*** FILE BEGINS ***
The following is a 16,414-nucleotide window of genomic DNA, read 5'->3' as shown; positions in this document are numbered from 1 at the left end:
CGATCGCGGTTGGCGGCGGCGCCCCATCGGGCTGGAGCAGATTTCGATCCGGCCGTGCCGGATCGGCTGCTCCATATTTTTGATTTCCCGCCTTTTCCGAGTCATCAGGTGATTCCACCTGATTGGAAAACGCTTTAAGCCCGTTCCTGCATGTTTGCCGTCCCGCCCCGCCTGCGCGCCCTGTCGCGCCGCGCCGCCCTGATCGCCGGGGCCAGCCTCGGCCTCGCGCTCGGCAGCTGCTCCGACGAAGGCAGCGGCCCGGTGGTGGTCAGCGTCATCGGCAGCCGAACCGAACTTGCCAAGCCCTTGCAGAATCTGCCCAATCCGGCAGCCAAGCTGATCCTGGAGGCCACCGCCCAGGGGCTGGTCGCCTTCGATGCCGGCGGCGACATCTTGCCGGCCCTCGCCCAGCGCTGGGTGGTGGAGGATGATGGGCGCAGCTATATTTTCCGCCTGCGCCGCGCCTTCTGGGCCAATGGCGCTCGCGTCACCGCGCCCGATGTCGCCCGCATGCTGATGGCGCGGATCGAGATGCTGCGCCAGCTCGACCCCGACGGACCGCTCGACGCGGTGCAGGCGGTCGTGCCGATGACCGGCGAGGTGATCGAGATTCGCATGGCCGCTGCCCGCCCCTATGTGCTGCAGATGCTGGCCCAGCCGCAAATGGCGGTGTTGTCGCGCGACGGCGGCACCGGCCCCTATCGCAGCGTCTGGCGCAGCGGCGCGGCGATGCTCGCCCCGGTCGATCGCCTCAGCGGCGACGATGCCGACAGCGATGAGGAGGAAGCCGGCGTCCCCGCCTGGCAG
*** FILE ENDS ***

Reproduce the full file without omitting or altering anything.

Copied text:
The following is a 16,414-nucleotide window of genomic DNA, read 5'->3' as shown; positions in this document are numbered from 1 at the left end:
CGATCGCGGTTGGCGGCGGCGCCCCATCGGGCTGGAGCAGATTTCGATCCGGCCGTGCCGGATCGGCTGCTCCATATTTTTGATTTCCCGCCTTTTCCGAGTCATCAGGTGATTCCACCTGATTGGAAAACGCTTTAAGCCCGTTCCTGCATGTTTGCCGTCCCGCCCCGCCTGCGCGCCCTGTCGCGCCGCGCCGCCCTGATCGCCGGGGCCAGCCTCGGCCTCGCGCTCGGCAGCTGCTCCGACGAAGGCAGCGGCCCGGTGGTGGTCAGCGTCATCGGCAGCCGAACCGAACTTGCCAAGCCCTTGCAGAATCTGCCCAATCCGGCAGCCAAGCTGATCCTGGAGGCCACCGCCCAGGGGCTGGTCGCCTTCGATGCCGGCGGCGACATCTTGCCGGCCCTCGCCCAGCGCTGGGTGGTGGAGGATGATGGGCGCAGCTATATTTTCCGCCTGCGCCGCGCCTTCTGGGCCAATGGCGCTCGCGTCACCGCGCCCGATGTCGCCCGCATGCTGATGGCGCGGATCGAGATGCTGCGCCAGCTCGACCCCGACGGACCGCTCGACGCGGTGCAGGCGGTCGTGCCGATGACCGGCGAGGTGATCGAGATTCGCATGGCCGCTGCCCGCCCCTATGTGCTGCAGATGCTGGCCCAGCCGCAAATGGCGGTGTTGTCGCGCGACGGCGGCACCGGCCCCTATCGCAGCGTCTGGCGCAGCGGCGCGGCGATGCTCGCCCCGGTCGATCGCCTCAGCGGCGACGATGCCGACAGCGATGAGGAGGAAGCCGGCGTCCCCGCCTGGCAG